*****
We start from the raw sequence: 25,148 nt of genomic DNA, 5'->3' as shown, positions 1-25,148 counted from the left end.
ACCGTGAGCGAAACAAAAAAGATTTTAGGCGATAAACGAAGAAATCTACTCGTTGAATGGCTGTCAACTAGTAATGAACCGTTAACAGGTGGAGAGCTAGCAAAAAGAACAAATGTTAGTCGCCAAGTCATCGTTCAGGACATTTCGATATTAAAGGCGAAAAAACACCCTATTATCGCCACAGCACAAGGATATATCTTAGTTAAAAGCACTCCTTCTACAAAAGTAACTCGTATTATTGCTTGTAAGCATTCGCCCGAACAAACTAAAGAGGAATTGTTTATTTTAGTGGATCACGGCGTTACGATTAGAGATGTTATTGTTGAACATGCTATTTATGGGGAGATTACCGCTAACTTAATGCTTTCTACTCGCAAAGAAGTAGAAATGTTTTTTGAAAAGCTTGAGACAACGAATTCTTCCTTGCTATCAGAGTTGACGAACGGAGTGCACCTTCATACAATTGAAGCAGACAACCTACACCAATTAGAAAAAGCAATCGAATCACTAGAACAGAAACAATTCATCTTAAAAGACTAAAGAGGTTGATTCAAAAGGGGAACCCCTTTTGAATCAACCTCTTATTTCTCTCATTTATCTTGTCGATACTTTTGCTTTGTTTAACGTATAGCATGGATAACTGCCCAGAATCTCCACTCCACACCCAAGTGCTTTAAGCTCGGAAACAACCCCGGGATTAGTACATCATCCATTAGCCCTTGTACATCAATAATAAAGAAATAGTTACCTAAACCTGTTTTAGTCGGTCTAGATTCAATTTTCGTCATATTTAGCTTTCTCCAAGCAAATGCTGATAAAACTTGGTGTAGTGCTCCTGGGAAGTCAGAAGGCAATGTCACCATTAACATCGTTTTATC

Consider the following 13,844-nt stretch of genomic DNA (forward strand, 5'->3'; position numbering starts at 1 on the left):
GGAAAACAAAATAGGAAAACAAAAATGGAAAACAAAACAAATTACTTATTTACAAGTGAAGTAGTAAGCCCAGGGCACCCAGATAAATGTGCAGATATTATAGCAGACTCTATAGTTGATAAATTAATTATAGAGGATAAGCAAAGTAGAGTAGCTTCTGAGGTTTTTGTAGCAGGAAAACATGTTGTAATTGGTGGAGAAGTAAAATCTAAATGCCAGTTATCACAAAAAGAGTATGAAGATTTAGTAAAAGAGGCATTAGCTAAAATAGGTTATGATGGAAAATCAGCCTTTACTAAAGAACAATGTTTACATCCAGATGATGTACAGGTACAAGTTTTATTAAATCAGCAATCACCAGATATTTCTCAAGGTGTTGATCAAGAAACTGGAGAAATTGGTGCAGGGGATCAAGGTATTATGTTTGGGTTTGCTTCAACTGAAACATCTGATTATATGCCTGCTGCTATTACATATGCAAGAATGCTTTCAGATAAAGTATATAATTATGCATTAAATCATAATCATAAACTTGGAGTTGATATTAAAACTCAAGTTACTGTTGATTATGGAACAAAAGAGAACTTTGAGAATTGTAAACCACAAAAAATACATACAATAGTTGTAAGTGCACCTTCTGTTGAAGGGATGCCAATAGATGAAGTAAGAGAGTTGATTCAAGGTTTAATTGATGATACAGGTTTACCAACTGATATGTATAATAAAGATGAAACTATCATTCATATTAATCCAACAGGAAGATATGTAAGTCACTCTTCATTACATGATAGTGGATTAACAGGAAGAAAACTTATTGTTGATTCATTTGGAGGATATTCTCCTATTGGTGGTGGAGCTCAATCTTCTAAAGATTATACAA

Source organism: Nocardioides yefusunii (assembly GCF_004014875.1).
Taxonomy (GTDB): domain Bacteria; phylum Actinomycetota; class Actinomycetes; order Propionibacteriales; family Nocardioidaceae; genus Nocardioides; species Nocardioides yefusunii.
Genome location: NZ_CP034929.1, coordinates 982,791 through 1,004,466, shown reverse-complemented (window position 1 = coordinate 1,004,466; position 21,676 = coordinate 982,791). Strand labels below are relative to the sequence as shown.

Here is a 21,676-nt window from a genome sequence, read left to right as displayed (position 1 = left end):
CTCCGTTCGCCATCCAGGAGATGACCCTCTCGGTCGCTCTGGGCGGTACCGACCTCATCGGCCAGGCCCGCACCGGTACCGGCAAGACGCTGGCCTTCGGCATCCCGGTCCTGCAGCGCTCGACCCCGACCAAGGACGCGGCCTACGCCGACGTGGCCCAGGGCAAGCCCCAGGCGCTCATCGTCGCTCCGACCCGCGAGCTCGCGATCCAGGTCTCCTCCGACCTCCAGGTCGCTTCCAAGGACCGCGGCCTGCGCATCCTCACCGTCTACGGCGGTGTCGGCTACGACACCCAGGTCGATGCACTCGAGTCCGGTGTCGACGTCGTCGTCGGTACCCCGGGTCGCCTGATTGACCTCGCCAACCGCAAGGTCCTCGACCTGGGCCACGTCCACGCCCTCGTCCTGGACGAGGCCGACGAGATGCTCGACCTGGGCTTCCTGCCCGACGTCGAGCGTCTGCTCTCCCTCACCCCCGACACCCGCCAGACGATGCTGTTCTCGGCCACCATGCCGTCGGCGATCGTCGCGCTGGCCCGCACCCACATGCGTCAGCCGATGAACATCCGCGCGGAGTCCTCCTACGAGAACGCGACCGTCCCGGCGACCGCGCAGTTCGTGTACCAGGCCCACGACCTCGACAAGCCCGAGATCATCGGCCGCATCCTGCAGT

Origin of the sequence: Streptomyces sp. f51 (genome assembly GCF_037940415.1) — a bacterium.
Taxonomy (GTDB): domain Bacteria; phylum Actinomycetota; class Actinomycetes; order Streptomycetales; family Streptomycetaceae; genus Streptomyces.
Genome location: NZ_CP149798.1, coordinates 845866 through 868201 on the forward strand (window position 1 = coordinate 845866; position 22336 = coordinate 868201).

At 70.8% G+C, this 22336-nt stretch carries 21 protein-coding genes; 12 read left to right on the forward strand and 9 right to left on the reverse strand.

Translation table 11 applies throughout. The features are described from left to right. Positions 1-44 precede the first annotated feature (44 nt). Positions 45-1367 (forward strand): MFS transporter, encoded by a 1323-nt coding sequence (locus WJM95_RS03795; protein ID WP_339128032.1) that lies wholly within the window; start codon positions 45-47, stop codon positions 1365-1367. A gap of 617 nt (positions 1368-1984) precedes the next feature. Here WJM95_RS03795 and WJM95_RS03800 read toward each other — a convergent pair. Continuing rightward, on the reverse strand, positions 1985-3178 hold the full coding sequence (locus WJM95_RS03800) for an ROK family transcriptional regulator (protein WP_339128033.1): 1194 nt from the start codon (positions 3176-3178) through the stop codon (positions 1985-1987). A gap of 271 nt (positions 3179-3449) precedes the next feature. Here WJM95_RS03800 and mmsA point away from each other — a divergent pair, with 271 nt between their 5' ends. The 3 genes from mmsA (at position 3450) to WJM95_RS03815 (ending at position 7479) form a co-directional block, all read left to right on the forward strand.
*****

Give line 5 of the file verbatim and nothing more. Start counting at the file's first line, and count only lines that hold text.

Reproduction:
Source organism: Nocardioides yefusunii (assembly GCF_004014875.1).